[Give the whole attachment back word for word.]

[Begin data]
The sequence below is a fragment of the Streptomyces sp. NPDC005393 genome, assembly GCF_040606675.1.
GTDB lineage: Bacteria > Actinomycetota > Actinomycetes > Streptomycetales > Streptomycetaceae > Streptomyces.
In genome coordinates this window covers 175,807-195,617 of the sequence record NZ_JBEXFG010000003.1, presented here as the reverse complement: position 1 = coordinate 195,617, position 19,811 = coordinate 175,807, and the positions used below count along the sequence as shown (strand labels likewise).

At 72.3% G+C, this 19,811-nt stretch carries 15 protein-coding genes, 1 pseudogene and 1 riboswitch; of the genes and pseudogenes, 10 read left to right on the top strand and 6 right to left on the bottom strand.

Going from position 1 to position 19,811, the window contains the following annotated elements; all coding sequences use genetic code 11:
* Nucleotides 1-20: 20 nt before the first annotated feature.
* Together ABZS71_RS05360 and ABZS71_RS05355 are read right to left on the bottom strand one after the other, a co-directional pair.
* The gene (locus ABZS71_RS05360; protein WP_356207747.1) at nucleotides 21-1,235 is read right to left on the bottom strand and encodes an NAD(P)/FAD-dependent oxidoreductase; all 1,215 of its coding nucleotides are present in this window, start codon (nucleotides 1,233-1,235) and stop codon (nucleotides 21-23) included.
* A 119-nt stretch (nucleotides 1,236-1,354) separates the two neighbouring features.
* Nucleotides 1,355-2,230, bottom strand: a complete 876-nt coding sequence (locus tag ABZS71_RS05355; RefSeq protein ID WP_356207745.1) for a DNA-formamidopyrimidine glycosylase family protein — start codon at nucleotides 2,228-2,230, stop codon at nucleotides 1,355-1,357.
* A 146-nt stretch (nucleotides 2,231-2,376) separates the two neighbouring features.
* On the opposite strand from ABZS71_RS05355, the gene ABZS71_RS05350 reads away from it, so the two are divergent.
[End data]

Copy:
The sequence below is a fragment of the Streptomyces sp. NPDC005393 genome, assembly GCF_040606675.1.
GTDB lineage: Bacteria > Actinomycetota > Actinomycetes > Streptomycetales > Streptomycetaceae > Streptomyces.
In genome coordinates this window covers 175,807-195,617 of the sequence record NZ_JBEXFG010000003.1, presented here as the reverse complement: position 1 = coordinate 195,617, position 19,811 = coordinate 175,807, and the positions used below count along the sequence as shown (strand labels likewise).

At 72.3% G+C, this 19,811-nt stretch carries 15 protein-coding genes, 1 pseudogene and 1 riboswitch; of the genes and pseudogenes, 10 read left to right on the top strand and 6 right to left on the bottom strand.

Going from position 1 to position 19,811, the window contains the following annotated elements; all coding sequences use genetic code 11:
* Nucleotides 1-20: 20 nt before the first annotated feature.
* Together ABZS71_RS05360 and ABZS71_RS05355 are read right to left on the bottom strand one after the other, a co-directional pair.
* The gene (locus ABZS71_RS05360; protein WP_356207747.1) at nucleotides 21-1,235 is read right to left on the bottom strand and encodes an NAD(P)/FAD-dependent oxidoreductase; all 1,215 of its coding nucleotides are present in this window, start codon (nucleotides 1,233-1,235) and stop codon (nucleotides 21-23) included.
* A 119-nt stretch (nucleotides 1,236-1,354) separates the two neighbouring features.
* Nucleotides 1,355-2,230, bottom strand: a complete 876-nt coding sequence (locus tag ABZS71_RS05355; RefSeq protein ID WP_356207745.1) for a DNA-formamidopyrimidine glycosylase family protein — start codon at nucleotides 2,228-2,230, stop codon at nucleotides 1,355-1,357.
* A 146-nt stretch (nucleotides 2,231-2,376) separates the two neighbouring features.
* On the opposite strand from ABZS71_RS05355, the gene ABZS71_RS05350 reads away from it, so the two are divergent.